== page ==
The Sex Drive Battle of the Sexes
An exhaustive review of studies on sexuality, published from the late 1960s to 2000, asserted that in every sex-drive-related metric, men demonstrated stronger urges than women [source: Baumeister, Catansee and Vohs]. The psychologists from Case Western Reserve University who conducted this review also emphasized that the male mojo doesn't represent a snapshot of time; rather, it persists across age groups, marital status and sexuality. A brief sampling of this his versus hers data clearly demonstrates this gender difference:
- Percent of 25- to 29-year-olds who masturbate: Men, 94.6 percent. Women, 84.6 percent [source: Indiana University].
- Desired number of sexual partners over a two-year period: Men, eight. Women, one [source: Buss and Schmidt].
- Actual number of sexual partners: Men, six to eight. Women, four [source: Kinsey Institute].
- Expected number of dates before a couple has sexual intercourse: Men, eight. Women, 12 [source: Cohen and Shotland].
This sex drive gap isn't just a hallmark of heterosexual romantic relationships, either. Studies of same-sex couples continue the trend. For instance, relationship analysis from 1983 found that two-thirds of gay couples who had been together for two years or more acknowledged having sex at least three times per week. Among lesbian couples in the same study, the proportion dropped to one-third [source: Baumeister, Catansee and Vohs].
Evolutionary biologists attribute the sex drive gap to pregnancy risk. Theoretically, females might not be as innately compelled toward sexual behavior as a self-protective strategy to avoid the possibility of unplanned motherhood, or mothering the child of an unfit mate. In the modern age of birth control and social gender equality, that notion might not sit well with scores of sexually active women, but the host of data nevertheless bears out scientific theory [source: Baumeister, Catansee and Vohs].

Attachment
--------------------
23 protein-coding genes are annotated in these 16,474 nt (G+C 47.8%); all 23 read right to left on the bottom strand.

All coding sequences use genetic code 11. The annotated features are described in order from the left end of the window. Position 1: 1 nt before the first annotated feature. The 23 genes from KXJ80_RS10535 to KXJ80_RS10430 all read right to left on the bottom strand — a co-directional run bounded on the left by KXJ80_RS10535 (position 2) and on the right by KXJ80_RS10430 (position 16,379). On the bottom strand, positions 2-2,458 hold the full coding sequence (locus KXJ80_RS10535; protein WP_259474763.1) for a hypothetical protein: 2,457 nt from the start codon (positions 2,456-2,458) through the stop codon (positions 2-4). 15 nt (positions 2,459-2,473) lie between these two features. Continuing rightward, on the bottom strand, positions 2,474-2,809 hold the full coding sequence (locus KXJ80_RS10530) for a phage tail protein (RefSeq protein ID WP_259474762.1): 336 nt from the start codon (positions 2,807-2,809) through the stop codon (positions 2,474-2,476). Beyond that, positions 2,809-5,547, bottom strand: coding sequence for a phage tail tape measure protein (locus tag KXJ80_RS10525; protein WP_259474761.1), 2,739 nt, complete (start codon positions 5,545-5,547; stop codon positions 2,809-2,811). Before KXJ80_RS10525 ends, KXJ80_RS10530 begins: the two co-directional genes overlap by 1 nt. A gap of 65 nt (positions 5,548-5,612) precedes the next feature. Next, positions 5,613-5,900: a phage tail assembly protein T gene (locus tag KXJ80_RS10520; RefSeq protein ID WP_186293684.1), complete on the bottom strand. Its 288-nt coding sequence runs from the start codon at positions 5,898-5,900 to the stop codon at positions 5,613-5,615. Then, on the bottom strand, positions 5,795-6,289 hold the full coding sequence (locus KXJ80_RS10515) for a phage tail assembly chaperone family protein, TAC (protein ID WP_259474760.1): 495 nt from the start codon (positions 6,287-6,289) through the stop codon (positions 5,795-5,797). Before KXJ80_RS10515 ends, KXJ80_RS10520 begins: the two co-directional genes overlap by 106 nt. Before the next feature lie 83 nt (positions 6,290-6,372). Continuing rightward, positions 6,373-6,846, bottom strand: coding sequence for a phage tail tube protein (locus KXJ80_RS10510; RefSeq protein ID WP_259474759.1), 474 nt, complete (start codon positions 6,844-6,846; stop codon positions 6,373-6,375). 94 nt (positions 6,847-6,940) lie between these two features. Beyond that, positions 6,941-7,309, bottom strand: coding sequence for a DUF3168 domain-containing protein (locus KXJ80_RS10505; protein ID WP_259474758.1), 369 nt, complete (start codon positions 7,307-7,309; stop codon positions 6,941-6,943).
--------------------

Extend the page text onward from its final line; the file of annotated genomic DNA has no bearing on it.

Though, on average, women's sex drives aren't as relentless as men's, that doesn't mean they lack desire -- quite the contrary. In fact, studies have also discovered that women might have more fluid, or wider ranging, sexual desires than men. When, in 2004, Queens University psychologist Meredith Chivers examined both heterosexual and homosexual men's and women's arousal responses to a variety of pornographic imagery, women exhibited more heightened responses across the board, regardless of their sexual identification [source: Chivers et al]. Male participants, on the other hand, were titillated according to their self-identified sexual preferences. For instance, gay men were markedly more excited by gay male porn, as opposed to straight porn, and vice versa for straight men. So while men might win when it comes to drive, females are arguably the more erotic sex.